Gigabyte GA-EP45-UD3R and Intel Q9550

Hey Everyone,
I've been searching around the forum and haven't seem any discussion on this topic.
How well does the Gigabyte GA-EP45-UD3R pair up with Q9550?
Is their any known issue?

Any input would be appreciated.

Thanks!!
8 answers Last reply
More about gigabyte ep45 ud3r intel q9550
  1. I'll let you know in a few days! I have this same combo coming in the mail as we speak. :D
  2. Cool !! Please post your results. I'm just holding off until after thanksgiving sale.
    Hopefully the mobo will go on sale.

    I'm planning to overclock to 3.2ghz. Hopefully I can get it to stable.
  3. if only OC to 3.2Ghz no mobo out on the market will have a problem let alone the EP45-UD3R
  4. Alright. Thanks for your input.
  5. I own this board and it is very easy to overclock and very solid once you find a good overclock here is what im running at
    http://valid.x86-secret.com/cache/banner/446612.png
  6. I heard the ud3r mobo from gigabyte is the single best overclocker, was thinking about changing my asus p5q for it, but i'm like... whats 10 fsb... lol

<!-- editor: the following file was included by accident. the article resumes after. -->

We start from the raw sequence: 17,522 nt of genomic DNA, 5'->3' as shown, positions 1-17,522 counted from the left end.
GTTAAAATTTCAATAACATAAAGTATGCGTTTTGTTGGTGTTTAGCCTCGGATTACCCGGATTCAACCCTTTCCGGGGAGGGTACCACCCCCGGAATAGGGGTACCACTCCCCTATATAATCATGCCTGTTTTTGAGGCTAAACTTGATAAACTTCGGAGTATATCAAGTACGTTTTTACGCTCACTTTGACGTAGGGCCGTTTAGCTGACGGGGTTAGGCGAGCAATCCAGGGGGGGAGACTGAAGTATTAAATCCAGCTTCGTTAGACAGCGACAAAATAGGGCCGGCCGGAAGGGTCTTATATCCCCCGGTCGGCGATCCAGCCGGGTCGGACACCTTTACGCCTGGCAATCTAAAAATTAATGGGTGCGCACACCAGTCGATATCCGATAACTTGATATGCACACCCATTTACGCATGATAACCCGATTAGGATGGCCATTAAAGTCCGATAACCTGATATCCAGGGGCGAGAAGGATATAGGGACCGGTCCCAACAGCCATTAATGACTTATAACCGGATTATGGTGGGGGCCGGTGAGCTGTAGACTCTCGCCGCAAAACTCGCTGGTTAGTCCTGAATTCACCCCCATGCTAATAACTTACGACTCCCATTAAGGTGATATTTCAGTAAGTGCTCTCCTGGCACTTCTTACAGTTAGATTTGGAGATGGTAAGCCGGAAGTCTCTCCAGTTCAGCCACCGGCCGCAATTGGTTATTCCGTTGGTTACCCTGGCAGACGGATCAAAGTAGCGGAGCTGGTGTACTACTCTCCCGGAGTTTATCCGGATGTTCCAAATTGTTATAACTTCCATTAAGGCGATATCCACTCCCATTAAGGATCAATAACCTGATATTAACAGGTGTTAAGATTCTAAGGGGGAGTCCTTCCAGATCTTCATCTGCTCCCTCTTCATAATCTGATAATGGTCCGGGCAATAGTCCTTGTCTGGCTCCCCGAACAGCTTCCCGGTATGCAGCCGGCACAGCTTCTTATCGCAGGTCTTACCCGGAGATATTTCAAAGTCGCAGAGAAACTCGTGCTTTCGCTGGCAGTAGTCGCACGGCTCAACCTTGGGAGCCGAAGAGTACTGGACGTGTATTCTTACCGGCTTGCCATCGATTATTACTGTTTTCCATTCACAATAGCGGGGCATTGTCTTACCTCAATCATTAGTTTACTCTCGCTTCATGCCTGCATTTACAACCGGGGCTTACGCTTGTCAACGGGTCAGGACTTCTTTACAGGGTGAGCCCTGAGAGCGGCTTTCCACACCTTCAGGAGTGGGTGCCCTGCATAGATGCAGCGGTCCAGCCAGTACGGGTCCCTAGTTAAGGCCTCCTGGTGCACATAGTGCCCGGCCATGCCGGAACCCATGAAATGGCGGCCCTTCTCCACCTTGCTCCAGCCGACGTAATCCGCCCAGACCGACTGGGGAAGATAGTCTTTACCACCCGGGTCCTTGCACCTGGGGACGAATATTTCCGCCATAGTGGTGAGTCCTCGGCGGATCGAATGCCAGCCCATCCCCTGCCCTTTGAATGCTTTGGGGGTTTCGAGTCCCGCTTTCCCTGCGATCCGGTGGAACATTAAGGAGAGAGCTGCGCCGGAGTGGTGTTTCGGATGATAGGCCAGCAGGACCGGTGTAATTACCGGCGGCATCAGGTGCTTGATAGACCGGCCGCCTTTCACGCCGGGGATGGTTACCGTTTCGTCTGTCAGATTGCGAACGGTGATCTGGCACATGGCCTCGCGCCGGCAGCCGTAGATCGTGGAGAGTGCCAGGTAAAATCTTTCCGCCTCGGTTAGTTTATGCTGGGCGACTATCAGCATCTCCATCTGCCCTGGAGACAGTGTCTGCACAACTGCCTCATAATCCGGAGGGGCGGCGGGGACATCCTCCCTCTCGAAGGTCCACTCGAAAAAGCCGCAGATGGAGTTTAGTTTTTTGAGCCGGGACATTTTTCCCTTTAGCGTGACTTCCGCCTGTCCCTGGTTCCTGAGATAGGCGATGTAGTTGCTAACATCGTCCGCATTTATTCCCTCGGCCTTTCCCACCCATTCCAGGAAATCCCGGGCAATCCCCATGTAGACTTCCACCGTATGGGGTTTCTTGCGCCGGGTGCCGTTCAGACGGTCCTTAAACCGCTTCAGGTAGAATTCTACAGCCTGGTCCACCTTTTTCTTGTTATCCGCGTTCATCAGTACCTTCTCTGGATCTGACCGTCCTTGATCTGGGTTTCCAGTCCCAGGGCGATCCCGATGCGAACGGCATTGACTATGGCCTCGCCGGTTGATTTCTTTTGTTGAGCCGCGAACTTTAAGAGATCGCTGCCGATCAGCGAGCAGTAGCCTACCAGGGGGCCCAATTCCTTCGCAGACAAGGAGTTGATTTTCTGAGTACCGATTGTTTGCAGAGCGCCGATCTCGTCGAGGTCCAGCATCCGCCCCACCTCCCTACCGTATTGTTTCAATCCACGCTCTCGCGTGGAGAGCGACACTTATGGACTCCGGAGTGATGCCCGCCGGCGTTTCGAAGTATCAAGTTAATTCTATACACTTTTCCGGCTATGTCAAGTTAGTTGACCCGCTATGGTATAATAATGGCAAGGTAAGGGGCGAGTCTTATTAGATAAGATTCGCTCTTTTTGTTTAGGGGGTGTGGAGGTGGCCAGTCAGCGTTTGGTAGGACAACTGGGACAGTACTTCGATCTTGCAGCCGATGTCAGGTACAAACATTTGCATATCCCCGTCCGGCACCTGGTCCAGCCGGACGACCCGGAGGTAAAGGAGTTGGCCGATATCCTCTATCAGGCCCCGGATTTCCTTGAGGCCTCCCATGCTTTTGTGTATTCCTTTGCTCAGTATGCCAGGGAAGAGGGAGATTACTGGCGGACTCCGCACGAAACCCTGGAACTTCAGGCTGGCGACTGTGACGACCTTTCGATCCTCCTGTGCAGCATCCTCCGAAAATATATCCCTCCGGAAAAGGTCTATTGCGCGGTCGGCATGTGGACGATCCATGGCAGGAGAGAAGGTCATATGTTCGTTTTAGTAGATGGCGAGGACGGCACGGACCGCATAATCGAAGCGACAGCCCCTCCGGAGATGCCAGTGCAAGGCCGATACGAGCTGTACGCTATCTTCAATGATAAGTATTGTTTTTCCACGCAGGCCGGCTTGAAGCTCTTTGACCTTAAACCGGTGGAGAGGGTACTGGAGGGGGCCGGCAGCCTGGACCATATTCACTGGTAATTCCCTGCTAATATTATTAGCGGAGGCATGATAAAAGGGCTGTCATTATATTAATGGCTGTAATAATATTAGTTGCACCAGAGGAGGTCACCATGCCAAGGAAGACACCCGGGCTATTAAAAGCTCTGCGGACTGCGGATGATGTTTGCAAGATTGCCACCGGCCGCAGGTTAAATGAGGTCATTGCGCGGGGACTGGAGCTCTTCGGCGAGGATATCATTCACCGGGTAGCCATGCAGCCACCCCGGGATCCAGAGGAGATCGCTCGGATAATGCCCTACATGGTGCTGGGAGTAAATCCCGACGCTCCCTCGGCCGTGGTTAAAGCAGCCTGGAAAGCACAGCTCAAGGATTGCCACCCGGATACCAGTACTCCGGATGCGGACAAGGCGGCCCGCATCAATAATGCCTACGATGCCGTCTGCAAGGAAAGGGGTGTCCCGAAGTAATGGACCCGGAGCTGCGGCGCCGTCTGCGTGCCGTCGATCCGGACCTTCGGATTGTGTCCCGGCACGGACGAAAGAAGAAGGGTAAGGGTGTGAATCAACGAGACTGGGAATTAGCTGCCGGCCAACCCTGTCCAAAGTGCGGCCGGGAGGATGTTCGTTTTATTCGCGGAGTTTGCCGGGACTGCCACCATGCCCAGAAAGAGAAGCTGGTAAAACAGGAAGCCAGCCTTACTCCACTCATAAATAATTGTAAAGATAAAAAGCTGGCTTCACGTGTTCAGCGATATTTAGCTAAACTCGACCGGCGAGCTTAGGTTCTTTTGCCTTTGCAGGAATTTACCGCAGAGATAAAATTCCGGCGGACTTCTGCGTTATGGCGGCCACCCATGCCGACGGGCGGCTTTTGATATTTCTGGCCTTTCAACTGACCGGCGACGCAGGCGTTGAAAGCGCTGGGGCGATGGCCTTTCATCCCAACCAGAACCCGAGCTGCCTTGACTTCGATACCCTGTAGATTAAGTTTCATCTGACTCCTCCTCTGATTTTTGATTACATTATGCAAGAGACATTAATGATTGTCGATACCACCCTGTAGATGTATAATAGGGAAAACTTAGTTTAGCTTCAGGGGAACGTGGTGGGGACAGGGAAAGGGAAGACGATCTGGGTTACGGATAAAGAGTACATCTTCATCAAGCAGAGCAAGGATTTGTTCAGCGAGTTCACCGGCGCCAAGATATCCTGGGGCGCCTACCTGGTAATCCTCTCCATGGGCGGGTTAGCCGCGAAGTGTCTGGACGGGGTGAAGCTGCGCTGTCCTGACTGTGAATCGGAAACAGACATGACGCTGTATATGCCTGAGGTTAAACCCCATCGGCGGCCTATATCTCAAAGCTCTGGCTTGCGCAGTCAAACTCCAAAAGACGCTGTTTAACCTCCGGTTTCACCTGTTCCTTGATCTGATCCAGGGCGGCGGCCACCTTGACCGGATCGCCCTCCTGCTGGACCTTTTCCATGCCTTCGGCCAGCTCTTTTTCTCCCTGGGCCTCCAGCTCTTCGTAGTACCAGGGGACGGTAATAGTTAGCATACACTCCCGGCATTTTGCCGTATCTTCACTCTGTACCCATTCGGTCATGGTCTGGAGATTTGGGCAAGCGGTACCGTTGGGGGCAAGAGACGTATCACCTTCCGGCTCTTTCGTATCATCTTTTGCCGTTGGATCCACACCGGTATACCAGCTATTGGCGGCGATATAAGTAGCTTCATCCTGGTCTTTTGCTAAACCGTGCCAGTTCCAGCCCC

7. I have a Gigabyte UD3P and Q9550. Can do 3.6Ghz without special tweeking and temp never goes above 45c. I think I can pull 3.8Ghz without getting too silly with the tweeking.
    This is WAY better than my Dual-Core E6400 which peaked at 2.8Ghz @ 65c.
    Gigabyte is by far the best for OC (from what little I know), since that board has dual-BIOS. If an OC fails, it loads the backup BIOS and allows more changes to be made. I.E., very forgiving OCing.
    The Gigabyte also has tons of tweek options, but you really need to know what you're doing while going beyond fsp, volts, etc.
    Asus is good and has more software tools, but the Dual-BIOS makes all the difference. More so when a BIOS update fails !!!
  8. I just upgraded from an ASUS P5ND to the EP45-UD3R. Wow, what a huge difference. My Q9550 is currently running 4.1Ghz at 1.30V, about 55C at 100% load on a cheap water setup. It has more in it, but it'll be a few weeks before I can test it because it's busy running statistics simulations.

    The only downside to the board is that there are some wide gaps in RAM timing; so, you either have to have very good memory sticks with big heat spreaders, or you have to be willing to take a hit on RAM performance and step it down.
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